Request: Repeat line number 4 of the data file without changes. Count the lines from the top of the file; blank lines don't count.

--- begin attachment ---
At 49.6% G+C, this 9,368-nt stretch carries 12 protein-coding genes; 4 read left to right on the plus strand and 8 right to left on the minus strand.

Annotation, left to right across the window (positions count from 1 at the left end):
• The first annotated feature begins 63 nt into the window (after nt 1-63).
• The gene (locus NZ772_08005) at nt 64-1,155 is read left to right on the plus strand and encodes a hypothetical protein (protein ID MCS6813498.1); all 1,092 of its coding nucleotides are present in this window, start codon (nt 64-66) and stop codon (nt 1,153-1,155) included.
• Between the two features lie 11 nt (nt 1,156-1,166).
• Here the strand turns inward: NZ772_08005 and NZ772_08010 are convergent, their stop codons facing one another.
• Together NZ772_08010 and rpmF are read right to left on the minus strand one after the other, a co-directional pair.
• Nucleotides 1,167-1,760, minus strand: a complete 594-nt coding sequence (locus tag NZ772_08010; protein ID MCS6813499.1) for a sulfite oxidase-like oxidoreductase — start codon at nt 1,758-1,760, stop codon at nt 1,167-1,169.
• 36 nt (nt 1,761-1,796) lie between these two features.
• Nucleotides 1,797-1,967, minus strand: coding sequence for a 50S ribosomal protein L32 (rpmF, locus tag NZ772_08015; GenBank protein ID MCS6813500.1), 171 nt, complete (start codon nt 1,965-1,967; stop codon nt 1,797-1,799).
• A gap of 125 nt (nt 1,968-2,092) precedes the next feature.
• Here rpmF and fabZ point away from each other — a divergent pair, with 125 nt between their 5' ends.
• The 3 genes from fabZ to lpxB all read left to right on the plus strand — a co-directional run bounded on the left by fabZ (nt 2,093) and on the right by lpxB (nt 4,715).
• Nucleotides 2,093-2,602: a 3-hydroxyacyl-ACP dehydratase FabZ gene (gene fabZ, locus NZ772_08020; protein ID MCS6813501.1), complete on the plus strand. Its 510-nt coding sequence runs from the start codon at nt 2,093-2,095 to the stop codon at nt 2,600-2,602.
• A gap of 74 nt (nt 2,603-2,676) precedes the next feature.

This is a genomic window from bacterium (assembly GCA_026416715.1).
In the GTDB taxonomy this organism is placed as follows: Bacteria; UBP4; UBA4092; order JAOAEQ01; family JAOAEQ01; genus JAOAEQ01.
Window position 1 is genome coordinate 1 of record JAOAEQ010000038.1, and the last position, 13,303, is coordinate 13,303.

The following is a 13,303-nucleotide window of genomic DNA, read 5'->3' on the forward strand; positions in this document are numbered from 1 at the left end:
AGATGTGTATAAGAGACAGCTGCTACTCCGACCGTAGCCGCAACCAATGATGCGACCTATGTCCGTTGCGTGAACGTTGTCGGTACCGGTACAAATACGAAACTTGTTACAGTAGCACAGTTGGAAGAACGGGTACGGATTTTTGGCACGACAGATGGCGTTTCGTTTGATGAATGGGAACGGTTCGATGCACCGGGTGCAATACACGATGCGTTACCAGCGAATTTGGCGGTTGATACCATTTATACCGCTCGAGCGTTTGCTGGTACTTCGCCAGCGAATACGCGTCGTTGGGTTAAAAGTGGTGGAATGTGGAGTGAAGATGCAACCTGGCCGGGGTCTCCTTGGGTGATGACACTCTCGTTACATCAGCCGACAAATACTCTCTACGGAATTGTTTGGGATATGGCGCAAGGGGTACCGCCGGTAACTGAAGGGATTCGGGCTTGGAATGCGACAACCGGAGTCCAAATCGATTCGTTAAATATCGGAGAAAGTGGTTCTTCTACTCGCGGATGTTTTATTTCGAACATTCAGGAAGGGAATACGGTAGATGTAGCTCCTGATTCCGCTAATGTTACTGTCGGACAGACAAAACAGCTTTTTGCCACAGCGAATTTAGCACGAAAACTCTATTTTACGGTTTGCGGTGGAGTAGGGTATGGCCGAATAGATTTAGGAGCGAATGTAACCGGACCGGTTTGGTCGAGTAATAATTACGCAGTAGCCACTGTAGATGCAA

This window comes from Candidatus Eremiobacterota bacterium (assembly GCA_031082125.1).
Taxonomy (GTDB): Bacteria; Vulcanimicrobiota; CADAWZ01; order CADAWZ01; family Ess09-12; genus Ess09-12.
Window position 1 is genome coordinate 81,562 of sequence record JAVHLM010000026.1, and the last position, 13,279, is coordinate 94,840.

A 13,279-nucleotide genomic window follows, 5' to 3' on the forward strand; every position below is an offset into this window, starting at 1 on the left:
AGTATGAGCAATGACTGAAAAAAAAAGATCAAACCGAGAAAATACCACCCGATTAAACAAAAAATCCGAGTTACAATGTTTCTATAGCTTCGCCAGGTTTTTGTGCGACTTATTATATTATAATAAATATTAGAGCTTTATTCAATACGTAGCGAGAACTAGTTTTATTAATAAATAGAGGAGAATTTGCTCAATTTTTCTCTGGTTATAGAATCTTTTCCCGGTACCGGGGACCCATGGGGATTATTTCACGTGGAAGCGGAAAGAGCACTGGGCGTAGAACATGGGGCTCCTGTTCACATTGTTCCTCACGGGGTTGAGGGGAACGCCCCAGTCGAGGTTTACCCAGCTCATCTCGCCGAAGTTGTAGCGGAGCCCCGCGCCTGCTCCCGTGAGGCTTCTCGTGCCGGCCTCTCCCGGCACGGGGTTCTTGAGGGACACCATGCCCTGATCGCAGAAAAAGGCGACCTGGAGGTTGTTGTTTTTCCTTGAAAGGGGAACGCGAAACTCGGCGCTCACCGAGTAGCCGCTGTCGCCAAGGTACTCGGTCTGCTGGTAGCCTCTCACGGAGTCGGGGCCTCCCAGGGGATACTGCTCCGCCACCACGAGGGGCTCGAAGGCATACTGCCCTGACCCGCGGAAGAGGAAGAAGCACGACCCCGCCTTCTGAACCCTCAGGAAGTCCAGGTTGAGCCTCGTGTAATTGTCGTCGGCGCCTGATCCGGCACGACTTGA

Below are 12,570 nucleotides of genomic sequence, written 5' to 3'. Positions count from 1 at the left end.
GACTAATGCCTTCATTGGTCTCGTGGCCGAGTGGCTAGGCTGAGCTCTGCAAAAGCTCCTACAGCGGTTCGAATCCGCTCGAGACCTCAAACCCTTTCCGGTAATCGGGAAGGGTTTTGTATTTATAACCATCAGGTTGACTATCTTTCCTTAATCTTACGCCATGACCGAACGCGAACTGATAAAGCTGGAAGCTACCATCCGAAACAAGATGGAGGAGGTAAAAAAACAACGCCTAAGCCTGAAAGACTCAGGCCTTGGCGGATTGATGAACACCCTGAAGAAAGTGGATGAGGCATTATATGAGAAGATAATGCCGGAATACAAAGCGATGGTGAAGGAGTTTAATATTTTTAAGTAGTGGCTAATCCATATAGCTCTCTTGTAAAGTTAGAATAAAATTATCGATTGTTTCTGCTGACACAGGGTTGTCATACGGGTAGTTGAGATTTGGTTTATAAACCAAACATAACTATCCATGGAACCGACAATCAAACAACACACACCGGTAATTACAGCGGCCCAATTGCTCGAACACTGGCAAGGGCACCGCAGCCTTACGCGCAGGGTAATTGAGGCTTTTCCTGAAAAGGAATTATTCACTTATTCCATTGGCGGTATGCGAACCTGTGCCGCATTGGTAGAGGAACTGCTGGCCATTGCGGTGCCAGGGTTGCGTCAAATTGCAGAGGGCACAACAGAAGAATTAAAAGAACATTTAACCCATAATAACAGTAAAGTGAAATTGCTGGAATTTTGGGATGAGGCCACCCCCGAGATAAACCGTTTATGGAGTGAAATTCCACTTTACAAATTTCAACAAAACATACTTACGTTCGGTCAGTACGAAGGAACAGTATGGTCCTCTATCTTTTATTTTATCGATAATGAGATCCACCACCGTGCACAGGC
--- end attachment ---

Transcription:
• The gene (locus NZ772_08005) at nt 64-1,155 is read left to right on the plus strand and encodes a hypothetical protein (protein ID MCS6813498.1); all 1,092 of its coding nucleotides are present in this window, start codon (nt 64-66) and stop codon (nt 1,153-1,155) included.